You said sorry first. You decided to stay one more day. You put your foot down. You listened to the nudge. You prayed harder than you ever prayed before. And you refused to be the woman who, when she shows up in Heaven, finds out that she was known among angels for her wimpy prayers.

Because? You are epic. You believe. You love. You live. You give.

Because you wipe noses and faces … and baby bottoms. Because you clean up messes and try to leave this world in better shape than you found it. You cry with your broken-hearted friend, and laugh at yourself, and every night you thank the good Lord for your daily bread.

You pray for Kingdom come.

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Friend, you are changing the world.

And maybe no one notices. Maybe no one gives you a pat on the back or an atta-girl or an award to nail on your wall. But maybe you could know, right now, how epic you are.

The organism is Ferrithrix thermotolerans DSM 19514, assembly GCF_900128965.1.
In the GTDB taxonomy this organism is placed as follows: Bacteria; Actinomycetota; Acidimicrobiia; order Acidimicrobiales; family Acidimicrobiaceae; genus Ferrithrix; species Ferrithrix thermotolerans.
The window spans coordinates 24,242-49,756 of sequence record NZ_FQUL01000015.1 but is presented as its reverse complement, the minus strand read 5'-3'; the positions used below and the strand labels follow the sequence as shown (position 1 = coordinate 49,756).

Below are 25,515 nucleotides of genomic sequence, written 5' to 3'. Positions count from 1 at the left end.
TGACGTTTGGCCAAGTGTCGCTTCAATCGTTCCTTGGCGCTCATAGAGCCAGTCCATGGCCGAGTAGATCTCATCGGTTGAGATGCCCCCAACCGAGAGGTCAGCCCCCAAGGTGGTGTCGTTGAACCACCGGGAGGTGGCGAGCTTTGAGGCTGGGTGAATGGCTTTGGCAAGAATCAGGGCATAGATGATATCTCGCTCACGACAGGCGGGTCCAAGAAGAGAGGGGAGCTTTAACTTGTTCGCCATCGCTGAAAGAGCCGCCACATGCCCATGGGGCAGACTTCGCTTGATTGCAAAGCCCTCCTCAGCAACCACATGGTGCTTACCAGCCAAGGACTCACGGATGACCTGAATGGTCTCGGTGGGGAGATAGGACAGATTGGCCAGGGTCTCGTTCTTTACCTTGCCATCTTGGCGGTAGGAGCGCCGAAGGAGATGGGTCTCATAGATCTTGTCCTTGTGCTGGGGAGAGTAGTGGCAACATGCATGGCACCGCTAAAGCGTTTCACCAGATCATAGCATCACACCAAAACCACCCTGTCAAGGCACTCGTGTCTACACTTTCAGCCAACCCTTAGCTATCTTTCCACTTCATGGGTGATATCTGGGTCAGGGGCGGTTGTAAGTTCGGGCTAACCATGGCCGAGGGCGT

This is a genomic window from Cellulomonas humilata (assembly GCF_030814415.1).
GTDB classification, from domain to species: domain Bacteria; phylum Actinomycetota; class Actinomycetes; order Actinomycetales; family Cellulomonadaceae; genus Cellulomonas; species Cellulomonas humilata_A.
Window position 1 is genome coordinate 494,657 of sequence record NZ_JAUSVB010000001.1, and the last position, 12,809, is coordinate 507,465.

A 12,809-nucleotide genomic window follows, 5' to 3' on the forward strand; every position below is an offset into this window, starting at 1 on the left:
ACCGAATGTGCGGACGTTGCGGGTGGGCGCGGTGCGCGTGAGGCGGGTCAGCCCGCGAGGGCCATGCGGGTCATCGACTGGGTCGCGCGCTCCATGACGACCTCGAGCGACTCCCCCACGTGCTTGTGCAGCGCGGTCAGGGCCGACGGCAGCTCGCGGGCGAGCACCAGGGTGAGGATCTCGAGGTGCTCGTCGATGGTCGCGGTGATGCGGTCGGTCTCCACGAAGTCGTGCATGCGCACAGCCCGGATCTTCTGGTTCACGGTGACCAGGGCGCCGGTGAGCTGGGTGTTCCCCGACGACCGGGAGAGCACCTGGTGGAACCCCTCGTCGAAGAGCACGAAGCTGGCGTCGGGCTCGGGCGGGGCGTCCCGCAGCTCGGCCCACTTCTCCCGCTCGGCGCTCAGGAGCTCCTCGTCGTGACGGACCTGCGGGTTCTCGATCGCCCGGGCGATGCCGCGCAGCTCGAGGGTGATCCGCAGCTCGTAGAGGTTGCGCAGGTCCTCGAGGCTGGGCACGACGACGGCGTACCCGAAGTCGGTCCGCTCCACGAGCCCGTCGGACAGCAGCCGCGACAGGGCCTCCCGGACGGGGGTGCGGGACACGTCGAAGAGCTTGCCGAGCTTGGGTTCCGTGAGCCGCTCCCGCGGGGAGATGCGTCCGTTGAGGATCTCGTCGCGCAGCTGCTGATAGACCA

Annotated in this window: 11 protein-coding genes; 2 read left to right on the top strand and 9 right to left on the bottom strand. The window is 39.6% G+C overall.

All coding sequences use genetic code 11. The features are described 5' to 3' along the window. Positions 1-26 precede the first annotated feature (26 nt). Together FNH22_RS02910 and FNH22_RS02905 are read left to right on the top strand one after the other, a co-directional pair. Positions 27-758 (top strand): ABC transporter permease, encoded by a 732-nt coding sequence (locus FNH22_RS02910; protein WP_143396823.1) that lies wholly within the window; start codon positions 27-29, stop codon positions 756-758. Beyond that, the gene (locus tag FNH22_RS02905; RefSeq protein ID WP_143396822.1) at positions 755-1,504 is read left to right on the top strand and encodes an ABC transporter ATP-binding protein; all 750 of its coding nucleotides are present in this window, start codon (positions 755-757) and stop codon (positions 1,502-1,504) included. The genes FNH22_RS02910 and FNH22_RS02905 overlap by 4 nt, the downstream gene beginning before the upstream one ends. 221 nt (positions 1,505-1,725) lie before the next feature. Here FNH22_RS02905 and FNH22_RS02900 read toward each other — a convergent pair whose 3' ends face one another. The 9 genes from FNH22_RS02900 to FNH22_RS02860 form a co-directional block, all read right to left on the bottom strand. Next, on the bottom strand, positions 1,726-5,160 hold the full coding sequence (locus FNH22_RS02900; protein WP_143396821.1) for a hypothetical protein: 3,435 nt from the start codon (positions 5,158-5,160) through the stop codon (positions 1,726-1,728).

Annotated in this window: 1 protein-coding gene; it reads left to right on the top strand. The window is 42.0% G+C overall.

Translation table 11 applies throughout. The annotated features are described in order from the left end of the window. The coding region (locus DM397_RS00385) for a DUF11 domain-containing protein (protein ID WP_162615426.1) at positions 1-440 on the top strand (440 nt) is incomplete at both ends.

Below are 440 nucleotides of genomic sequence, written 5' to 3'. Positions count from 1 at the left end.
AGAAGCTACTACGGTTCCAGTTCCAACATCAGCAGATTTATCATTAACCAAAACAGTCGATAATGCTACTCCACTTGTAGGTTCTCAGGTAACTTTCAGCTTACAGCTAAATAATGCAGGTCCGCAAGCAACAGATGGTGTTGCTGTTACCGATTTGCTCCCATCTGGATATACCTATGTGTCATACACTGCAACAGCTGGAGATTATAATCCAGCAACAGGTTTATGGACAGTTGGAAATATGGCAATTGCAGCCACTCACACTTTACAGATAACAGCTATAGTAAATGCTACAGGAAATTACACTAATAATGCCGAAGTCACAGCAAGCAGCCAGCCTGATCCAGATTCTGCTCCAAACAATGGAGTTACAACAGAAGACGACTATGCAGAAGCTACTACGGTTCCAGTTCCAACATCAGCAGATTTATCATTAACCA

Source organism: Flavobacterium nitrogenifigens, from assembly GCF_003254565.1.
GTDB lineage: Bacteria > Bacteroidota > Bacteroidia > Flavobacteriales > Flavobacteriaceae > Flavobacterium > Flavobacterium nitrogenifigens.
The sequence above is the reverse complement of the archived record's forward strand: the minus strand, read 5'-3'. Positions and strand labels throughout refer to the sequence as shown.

But the real world-changers? They don’t give a hoot about what hangs on their walls… because they know Who’s hanging in their hearts.

by | September 13, 2013 | 13 comments

13 Comments

  1. Heather Eggert

    Jennifer, you have become my hands down favorite writer, thinker, encourager, communicator. Thank you for sharing your fine faith with all of us!

    Reply
  2. Kelly Greer

    Yes-you are epic world changers, you in all your smallness and He in all his greatness, changing the world, one day at a time. Thank you for encouraging us all to recognize the significance of everything small.
    Hugs,
    Kelly

    Reply
  3. marcy70

    Oh my, did I need this today. I’ve been busying around some pricks in my heart this morning. Thank you for making a space to release the hurt and receive the grace.

    Reply
  4. Sharon O

    wow… they know who is hanging in their hearts. Absolutely.
    powerful reminder that what we do does matter.

    Reply
  5. Caryn Christensen

    Oh yes. If we could just remember His kingdom principles…the upside-down, seemingly backwards parts and juxtaposition of them; I believe we would see God’s heart. Perhaps then we would know that we are world-changers…and believe it.
    This. Sinks deeply into my soul today. Thank you, as always.

    Reply
  6. Lynn Morrissey